An industry in crisis: exploring the truth behind recycling


Ellie Lerner

Green Team’s poster guide to recycling. Photo Credit: Ellie Lerner

Black bin, green bin, and blue bin; a wrapper here and an orange peel there. In the midst of a nationwide recycling crisis, it might be time to revisit our approach to waste sorting. 

Until recently, American consumers have not had to face the repercussions of their recycling habits. For the past 25 years, China has imported and processed over a quarter of the world’s recyclables. However, according to an article published by Resource Recycling Inc., in the one year since China enacted its “National Sword” policy, the country’s plastic imports have decreased by 99%. Beginning in January 2018, this policy placed stringent regulations on recycling imports, limiting the accepted contamination rates — the percentage of trash mixed with recyclable items — to 0.5%. With an average contamination rate of 25%, as reported by Waste Management, waste collecting facilities across the United States are experiencing a large overflow of recycling with little recycling infrastructure to fall back on. 

Despite having invested in recycling infrastructure in recent years, California has not been immune to the effects of the declining recycling industry in the aftermath of China’s recycling ban. As of August 4th, 2019, RePlanet, the largest chain of recycling centers in California, closed all of its 300 statewide locations. With the collapse of the recycling market, it is now cheaper to simply dump recyclables into landfills. 

In contrast to the rest of the state, whose recycling rate dropped from 50 percent in 2014 to 44 percent in 2016, San Francisco’s waste management company, Recology, estimates that 85% to 90% of the materials San Franciscans toss in their blue bins are still getting recycled. This is in part due to 20 million dollar investments made in sorting technologies, including artificial intelligence, at the San Francisco Recology plant at Pier 96 throughout the past three years. While many other cities have completely shut down their recycling programs, Recology public relations manager, Robert Reed, reaffirmed that “San Francisco remains committed to reducing and recycling plastics.”  

Despite rising to meet the most recent recycling obstacles with technological advancements, the demand for harder-to-sort film plastics (like plastic bags) and products with mixed materials (like plastic clamshell containers) has significantly decreased. Reed explained that “we continually see more plastic clamshell containers for salads and other takeout foods in San Francisco, but [Recology now] only receives one penny per pound for sorted and baled plastic clamshell containers.” 

Some argue that the solution to the recycling crisis is bettering the way that consumers sort their waste in order to decrease contamination levels. Without proper recycling education, consumers are in danger of “wishcyling,” a term coined to describe the way in which eco-conscious consumers attempt to recycle items that are not actually recyclable. Susan Robinson, Director of Public Affairs for Waste Management, wrote in a 2018 article, “The Dangers of Wishcyling,” that “we all must focus our efforts on recycling the right items the right way.”

In recent years, Urban’s Green Team has attempted to increase the Urban community’s awareness around sorting waste. The group has hung up 3D posters around the school with instructions for where to throw commonly missorted items, as well as implemented TerraCycles, a subscription-based program that recycles products that cannot be recycled in traditional recycling plants. However, one particular challenge has been improper waste sorting in classrooms where there is usually only one type of bin.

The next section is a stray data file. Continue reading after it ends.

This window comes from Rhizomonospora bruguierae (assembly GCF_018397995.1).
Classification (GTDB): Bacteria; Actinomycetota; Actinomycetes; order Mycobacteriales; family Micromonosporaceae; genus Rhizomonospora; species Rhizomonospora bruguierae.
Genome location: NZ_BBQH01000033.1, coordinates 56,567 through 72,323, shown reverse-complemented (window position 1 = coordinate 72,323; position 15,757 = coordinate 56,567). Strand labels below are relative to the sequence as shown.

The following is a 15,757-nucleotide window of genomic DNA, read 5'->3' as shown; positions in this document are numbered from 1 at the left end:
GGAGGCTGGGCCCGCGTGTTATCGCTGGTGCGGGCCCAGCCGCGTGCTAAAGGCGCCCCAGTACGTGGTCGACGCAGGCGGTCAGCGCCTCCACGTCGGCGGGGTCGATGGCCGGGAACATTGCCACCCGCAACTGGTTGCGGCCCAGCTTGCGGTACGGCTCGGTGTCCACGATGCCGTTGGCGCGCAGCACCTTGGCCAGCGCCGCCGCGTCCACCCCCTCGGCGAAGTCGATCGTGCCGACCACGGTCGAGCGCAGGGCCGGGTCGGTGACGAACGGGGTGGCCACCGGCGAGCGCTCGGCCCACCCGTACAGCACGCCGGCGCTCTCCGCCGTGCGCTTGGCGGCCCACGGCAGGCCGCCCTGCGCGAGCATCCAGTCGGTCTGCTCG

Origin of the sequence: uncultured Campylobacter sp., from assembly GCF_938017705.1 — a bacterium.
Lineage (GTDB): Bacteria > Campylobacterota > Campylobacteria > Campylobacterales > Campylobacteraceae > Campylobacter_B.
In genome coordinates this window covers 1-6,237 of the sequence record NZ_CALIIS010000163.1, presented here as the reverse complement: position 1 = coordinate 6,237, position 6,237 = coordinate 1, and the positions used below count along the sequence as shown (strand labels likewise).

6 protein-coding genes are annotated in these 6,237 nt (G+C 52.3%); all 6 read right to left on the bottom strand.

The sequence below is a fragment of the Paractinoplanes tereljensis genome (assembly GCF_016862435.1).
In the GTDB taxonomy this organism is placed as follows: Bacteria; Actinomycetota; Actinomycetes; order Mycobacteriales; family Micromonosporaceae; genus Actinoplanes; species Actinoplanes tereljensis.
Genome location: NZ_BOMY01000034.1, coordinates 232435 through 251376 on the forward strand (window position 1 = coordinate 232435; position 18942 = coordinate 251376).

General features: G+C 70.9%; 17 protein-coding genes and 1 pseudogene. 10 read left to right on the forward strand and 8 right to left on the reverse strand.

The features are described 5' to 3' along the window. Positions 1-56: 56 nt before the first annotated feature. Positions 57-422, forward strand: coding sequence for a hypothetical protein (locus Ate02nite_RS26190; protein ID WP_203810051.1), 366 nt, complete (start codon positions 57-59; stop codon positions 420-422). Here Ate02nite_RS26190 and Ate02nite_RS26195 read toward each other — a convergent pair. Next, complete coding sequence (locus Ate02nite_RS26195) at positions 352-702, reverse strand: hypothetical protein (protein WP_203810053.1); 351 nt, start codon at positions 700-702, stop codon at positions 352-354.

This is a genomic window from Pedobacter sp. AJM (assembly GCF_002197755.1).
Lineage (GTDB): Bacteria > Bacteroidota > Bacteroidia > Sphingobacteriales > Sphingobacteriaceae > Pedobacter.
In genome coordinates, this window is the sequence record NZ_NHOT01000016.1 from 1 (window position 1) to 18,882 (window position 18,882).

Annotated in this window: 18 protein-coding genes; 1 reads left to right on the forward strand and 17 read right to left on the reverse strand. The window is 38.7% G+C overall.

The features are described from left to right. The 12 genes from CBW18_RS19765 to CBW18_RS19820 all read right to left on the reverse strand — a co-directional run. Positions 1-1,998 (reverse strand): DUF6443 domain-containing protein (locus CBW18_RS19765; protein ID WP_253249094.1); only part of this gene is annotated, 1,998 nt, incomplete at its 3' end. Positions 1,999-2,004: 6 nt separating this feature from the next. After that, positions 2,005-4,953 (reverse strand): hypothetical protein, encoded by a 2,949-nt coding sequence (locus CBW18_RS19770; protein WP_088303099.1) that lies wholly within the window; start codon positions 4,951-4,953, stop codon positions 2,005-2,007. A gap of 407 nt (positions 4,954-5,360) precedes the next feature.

As Sophia Stephens ‘20, a student leader of Green Team, explained, “a lot of people don’t want to take the few seconds to walk out into the hallway and dispose of their waste properly, and so they’ll dump all their trash into the compost bin that happens to be in that classroom.”

 Although improving waste sorting has been a priority for Recology and Urban’s Green Team, Stephens contends that “we really need to look at where the waste is coming from in the first place and try to reduce that.” 

Even before China’s recycling ban, only 9% of discarded plastics nationwide were being recycled, 12% were burned, and the rest were buried in landfills or simply dumped into rivers and oceans, according to an article published by the Yale School of Forestry & Environmental Studies. While proper sorting may help streamline the recycling process, the recycling crisis goes beyond sorting our greasy pizza boxes into the trash bin. 

This past year, Senate Bill 54 and Assembly Bill 1080, known as the Circular Economy and Plastic Pollution Prevention Act, would have made California the first state to phase out single-use plastics. These two bills outlined the elimination of 75% of single-use containers across the State by 2030. SB 54 and AB 1080 include a ban on single-use products made from unrecyclable material as well as new manufacturing regulations that would require all California utensils to be recyclable or compostable. However, on September 16th, State legislators failed to pass these bills as this year’s legislative session came to a close. 

While San Francisco’s recycling has not been significantly impacted in comparison to the rest of the country, this recycling crisis brings to light the way in which the blue bin allows us to excuse both consumers’ destructive consumption habits and manufacturers’ overproduction of plastics. “We can all do our own part,” Stephens said, “on an individual level with our choices and [on] a larger scale to pressure companies to change their practices to reduce waste.”